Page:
Comodo today the launch of Red Hat- and CentOS-based versions of their back office server suite, Zero Touch Linux (ZTL). ZTL is a complete suite of Linux server applications centrally controlled by a user friendly web-based interface. The new versions compatible with Red Hat and CentOS, join the existing Trustix Secure Linux based version - providing administrators with greater flexibility and choice.
Is it better to run your company's firewall or IDS using an open source tool, or is it better to buy something off the shelf? Let's step through some of the most common arguments used by each side of the open source security debate and see how they do or do not stand up in the light of practical reality.
Palamida today announced that it has extended the reach of its extensive compliance library and launched a new service, the Vulnerability Reporting Solution (VRS). VRS works seamlessly with Palamida’s code audit compliance solution, IP Amplifier™, to identify, prioritize, and report known vulnerabilities within open source code used in customers’ projects.
Open source security tools abound, so take advantage of them and avoid paying for commercial products if open source fits your needs. That was the message from Matthew Luallen, president of consulting firm Sph3r3, who spoke at yesterday’s InfoSec Conference.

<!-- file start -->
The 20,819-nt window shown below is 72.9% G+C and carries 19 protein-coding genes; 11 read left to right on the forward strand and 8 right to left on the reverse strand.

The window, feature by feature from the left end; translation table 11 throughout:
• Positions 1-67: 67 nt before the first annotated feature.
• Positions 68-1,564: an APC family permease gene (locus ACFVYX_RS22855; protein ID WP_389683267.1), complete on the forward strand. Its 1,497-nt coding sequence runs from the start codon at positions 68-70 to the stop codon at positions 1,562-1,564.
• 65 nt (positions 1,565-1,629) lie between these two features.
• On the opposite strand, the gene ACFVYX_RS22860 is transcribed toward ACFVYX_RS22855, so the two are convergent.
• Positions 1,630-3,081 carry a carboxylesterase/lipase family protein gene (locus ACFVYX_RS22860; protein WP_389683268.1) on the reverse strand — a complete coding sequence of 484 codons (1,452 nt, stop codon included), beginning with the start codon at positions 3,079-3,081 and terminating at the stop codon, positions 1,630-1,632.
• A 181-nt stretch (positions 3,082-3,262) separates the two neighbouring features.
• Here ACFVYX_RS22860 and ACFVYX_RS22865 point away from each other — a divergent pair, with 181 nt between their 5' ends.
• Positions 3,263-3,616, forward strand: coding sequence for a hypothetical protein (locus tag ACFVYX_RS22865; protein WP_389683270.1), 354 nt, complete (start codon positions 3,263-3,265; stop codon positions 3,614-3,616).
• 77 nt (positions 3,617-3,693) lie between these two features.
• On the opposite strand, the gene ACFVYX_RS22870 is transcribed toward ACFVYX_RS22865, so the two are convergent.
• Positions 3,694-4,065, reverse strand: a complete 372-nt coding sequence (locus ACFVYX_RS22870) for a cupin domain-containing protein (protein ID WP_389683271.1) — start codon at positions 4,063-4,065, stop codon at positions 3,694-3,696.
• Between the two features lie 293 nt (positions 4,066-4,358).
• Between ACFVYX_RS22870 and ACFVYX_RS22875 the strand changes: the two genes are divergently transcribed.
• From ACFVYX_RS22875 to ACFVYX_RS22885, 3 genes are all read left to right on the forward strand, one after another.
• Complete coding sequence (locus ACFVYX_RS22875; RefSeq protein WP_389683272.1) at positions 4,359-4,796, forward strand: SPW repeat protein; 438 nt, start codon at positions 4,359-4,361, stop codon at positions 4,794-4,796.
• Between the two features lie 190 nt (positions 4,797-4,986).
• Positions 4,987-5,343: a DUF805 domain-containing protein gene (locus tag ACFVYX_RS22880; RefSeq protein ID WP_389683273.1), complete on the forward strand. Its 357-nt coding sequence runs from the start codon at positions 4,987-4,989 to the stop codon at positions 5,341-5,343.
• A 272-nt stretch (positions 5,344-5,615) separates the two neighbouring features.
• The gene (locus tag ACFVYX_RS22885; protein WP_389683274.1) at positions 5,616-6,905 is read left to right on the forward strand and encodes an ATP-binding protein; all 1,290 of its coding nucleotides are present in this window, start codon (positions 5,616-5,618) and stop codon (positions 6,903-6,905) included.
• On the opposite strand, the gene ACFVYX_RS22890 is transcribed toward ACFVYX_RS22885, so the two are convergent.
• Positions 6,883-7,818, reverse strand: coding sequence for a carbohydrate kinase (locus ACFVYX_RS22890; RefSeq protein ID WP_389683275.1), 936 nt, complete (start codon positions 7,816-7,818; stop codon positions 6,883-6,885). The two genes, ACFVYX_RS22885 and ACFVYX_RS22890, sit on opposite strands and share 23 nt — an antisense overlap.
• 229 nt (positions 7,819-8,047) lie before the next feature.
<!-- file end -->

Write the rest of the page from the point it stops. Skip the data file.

Open source security is already in data centers, even if network executives think it isn't. One common example is OpenSSL, an open source-library implementation of the SSL encryption standard with an accompanying set of tools and utilities. Any commercial product that uses SSL for such features as Web-based management or client/server control channels almost certainly is using OpenSSL. With no reason to believe that they could write better or more bug-free code, commercial developers naturally gravitate to reusable, open source components wherever possible.
The Open Source Software Institute, announced today the official launch of the OpenCrypto Management Program, a U.S. Department of Defense-sponsored follow-on to OSSI's successful effort to secure Federal Information Processing Standards validation for the OpenSSL FIPS Object Module.
A rootkit is a group of software tools which an attacker can use to hide their tracks. A rootkit can also contain software which allows the attacker to get root access and steal or remove files on a system. Another goal for a rootkit is for the attacker to maintain access to the hijacked computer. Rootkits are written for many different operating systems however, this article will only talk about Linux rootkits.
After a long and arduous journey that included a suspended validation last year, the Open Source Software Institute (OSSI) has announced that OpenSSL has regained its FIPS 140-2 validation and is now available for download. The validation process, which normally lasts a few months, took an astounding five years to complete, and those involved with the projects say they are already devising ways to avoid such long delays in future validations.